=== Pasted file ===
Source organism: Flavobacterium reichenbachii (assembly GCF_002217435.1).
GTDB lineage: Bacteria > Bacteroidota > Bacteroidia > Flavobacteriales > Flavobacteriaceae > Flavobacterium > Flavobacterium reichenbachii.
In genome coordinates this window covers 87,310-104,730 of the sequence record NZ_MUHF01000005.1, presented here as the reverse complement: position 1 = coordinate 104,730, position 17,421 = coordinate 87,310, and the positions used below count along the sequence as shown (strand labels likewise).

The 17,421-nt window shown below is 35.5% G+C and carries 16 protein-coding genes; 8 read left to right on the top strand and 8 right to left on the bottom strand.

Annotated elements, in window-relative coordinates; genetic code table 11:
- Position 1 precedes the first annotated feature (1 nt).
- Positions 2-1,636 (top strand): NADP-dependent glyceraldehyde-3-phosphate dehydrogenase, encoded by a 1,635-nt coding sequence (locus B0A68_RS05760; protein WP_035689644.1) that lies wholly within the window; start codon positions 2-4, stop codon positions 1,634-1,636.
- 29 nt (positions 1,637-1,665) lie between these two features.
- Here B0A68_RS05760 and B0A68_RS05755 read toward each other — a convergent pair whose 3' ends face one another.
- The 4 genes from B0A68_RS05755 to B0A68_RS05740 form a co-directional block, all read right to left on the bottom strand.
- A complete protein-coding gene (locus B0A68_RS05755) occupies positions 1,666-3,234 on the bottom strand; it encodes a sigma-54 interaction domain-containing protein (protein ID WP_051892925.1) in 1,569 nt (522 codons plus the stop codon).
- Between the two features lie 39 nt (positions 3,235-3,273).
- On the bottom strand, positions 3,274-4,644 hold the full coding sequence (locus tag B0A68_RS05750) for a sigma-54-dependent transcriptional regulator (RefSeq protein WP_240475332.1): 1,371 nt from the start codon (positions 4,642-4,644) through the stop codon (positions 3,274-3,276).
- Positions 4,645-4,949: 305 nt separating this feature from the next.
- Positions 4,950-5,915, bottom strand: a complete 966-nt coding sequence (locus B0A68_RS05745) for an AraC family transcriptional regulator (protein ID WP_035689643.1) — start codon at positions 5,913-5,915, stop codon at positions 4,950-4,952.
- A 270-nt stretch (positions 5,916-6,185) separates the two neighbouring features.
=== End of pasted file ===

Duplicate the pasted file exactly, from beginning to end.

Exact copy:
Source organism: Flavobacterium reichenbachii (assembly GCF_002217435.1).
GTDB lineage: Bacteria > Bacteroidota > Bacteroidia > Flavobacteriales > Flavobacteriaceae > Flavobacterium > Flavobacterium reichenbachii.
In genome coordinates this window covers 87,310-104,730 of the sequence record NZ_MUHF01000005.1, presented here as the reverse complement: position 1 = coordinate 104,730, position 17,421 = coordinate 87,310, and the positions used below count along the sequence as shown (strand labels likewise).

The 17,421-nt window shown below is 35.5% G+C and carries 16 protein-coding genes; 8 read left to right on the top strand and 8 right to left on the bottom strand.

Annotated elements, in window-relative coordinates; genetic code table 11:
- Position 1 precedes the first annotated feature (1 nt).
- Positions 2-1,636 (top strand): NADP-dependent glyceraldehyde-3-phosphate dehydrogenase, encoded by a 1,635-nt coding sequence (locus B0A68_RS05760; protein WP_035689644.1) that lies wholly within the window; start codon positions 2-4, stop codon positions 1,634-1,636.
- 29 nt (positions 1,637-1,665) lie between these two features.
- Here B0A68_RS05760 and B0A68_RS05755 read toward each other — a convergent pair whose 3' ends face one another.
- The 4 genes from B0A68_RS05755 to B0A68_RS05740 form a co-directional block, all read right to left on the bottom strand.
- A complete protein-coding gene (locus B0A68_RS05755) occupies positions 1,666-3,234 on the bottom strand; it encodes a sigma-54 interaction domain-containing protein (protein ID WP_051892925.1) in 1,569 nt (522 codons plus the stop codon).
- Between the two features lie 39 nt (positions 3,235-3,273).
- On the bottom strand, positions 3,274-4,644 hold the full coding sequence (locus tag B0A68_RS05750) for a sigma-54-dependent transcriptional regulator (RefSeq protein WP_240475332.1): 1,371 nt from the start codon (positions 4,642-4,644) through the stop codon (positions 3,274-3,276).
- Positions 4,645-4,949: 305 nt separating this feature from the next.
- Positions 4,950-5,915, bottom strand: a complete 966-nt coding sequence (locus B0A68_RS05745) for an AraC family transcriptional regulator (protein ID WP_035689643.1) — start codon at positions 5,913-5,915, stop codon at positions 4,950-4,952.
- A 270-nt stretch (positions 5,916-6,185) separates the two neighbouring features.